In revenge tragedy, imitating and surpassing are the modus operandi of the revenger, who takes a prior offense and returns it to the offender in an amplified form. Marston uses this revenge logic to explore the competitive, ambitious nature of humanism and art. From the opening scene, the play presents visual references to the genre. Fashioning himself into an imitation of Kyd's mad Hieronimo, Piero arrives onstage with his clothing unfastened, his arms smeared in gore, and accessorized with poniard, torch, and cord. (57) Bragging about his murderous accomplishments, his unbraced and gore-smeared appearance is intentional. He adopts this appearance because revengers are supposed to look this way in revenge plays. By the end of act 2, Piero completes his imitation of Kyd's revenger by recreating the conclusion of The Spanish Tragedy, where Hieronimo unveils his son's corpse as a visceral form of accusation, displaying it as evidence against his enemies. Piero, too, hides a body behind a curtain, using its unveiling to make false accusations and strike up a vendetta between himself and Antonio. In reenacting what early modern audiences have already seen performed in other plays, Piero represents the dark possibility of imitatio, adaption, and poesis. He turns the project of humanist education--which encourages students to study, imitate, and surpass prior models--into a project of invective. He is a poet of the grudge.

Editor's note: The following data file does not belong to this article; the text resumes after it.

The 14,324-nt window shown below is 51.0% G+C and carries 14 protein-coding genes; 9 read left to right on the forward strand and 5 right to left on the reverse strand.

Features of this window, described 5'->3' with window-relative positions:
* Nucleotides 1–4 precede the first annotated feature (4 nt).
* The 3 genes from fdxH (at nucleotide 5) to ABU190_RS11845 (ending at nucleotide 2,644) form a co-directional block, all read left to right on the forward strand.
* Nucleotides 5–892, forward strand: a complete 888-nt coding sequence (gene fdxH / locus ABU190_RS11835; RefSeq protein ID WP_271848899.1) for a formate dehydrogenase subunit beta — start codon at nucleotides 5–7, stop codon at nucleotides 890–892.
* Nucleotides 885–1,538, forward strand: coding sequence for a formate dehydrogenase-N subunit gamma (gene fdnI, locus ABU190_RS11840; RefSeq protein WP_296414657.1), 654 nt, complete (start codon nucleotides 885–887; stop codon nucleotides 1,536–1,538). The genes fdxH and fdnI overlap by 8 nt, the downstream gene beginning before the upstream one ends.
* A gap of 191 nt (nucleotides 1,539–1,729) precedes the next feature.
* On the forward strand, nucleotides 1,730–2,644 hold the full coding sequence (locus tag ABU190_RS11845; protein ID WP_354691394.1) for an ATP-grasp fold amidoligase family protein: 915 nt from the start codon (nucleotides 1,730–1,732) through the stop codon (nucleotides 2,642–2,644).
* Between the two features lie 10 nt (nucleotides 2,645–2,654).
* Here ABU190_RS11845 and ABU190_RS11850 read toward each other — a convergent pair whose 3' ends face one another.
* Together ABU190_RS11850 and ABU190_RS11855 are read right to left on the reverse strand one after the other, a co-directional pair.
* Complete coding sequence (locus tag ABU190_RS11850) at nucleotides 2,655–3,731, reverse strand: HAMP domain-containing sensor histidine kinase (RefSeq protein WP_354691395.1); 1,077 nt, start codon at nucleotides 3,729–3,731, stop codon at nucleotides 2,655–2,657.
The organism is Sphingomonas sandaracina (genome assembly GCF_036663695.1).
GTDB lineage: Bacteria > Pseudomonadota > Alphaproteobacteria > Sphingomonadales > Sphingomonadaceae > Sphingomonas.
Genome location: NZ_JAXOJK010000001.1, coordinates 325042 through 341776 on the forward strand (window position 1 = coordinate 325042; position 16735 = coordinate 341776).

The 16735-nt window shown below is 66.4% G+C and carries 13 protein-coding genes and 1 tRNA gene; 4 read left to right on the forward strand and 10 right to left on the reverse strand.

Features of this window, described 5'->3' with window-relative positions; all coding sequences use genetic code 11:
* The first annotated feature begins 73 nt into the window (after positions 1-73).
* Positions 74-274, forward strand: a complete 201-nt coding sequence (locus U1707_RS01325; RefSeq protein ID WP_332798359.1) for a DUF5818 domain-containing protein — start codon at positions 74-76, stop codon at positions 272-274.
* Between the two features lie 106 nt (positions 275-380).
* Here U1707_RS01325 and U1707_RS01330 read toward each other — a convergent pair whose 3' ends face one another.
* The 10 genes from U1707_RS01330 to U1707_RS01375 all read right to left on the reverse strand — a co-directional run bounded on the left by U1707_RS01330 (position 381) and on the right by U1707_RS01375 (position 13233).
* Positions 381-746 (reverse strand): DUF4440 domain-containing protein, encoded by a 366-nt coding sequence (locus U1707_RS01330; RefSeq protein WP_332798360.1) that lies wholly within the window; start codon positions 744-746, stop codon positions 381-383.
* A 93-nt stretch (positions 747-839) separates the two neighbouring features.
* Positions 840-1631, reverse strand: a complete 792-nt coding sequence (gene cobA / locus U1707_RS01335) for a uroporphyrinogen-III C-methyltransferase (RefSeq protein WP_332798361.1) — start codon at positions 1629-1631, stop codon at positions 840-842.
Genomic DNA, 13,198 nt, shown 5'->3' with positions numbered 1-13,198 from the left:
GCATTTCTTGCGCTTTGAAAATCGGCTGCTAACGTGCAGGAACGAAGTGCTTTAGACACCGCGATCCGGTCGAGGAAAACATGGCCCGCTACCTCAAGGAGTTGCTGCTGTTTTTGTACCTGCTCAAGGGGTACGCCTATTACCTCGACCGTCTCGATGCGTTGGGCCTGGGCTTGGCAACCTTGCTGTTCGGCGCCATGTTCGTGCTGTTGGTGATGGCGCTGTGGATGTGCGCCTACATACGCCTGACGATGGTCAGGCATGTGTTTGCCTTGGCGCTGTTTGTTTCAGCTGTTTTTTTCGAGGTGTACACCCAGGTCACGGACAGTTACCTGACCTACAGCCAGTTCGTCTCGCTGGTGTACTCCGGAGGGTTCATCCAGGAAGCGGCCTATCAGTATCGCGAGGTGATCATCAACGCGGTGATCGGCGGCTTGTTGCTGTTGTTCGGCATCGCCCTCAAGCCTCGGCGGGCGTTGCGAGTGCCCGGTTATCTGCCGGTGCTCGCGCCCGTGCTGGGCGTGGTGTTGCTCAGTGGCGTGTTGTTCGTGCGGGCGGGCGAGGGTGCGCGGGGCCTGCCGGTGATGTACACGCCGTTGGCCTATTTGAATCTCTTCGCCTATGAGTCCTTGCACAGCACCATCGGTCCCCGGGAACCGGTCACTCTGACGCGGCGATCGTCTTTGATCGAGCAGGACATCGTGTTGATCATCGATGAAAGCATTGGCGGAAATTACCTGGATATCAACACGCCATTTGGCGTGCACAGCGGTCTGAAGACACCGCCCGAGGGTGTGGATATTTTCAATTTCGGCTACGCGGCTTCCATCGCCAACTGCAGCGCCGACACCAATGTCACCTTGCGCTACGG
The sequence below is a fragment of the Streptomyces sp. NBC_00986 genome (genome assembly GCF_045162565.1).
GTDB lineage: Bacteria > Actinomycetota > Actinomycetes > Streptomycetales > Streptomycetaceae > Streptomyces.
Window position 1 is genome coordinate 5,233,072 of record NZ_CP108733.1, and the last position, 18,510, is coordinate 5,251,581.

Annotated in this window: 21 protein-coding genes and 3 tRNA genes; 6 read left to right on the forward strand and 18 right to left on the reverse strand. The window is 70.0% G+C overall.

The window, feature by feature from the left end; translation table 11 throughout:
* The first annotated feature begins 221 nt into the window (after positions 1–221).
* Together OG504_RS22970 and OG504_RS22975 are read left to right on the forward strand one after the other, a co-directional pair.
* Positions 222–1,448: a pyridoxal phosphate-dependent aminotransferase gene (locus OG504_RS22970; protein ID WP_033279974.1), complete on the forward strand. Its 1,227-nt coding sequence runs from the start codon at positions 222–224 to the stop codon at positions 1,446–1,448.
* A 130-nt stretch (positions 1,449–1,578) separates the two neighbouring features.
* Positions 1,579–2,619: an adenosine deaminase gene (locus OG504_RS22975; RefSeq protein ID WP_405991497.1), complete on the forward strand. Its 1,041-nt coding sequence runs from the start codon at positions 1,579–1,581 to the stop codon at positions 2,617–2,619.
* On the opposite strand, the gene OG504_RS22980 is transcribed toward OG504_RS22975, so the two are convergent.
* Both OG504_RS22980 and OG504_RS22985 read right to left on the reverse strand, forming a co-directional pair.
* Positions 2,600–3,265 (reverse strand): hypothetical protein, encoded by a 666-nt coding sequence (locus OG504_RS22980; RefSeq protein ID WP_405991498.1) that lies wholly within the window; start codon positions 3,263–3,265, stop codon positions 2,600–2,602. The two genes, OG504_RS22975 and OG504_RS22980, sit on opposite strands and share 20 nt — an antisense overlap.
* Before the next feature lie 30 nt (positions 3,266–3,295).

To surpass a prior model is also to supplant it, to become the model that others must study and imitate. Baines notes that Piero approaches violence aesthetically rather than politically: 'More important to him than the deed is the artistry with which it is accomplished and the recognition of his artistry. This self-conscious artistry sets the pattern for all of the characters of the play'. (58) Julio's murder scene suggests that Piero has indeed become the model that Antonio seeks to emulate. The scene dramatizes the practice of imitatio, with Antonio's language becoming indistinguishable from Piero's murderous rhetoric earlier in the play: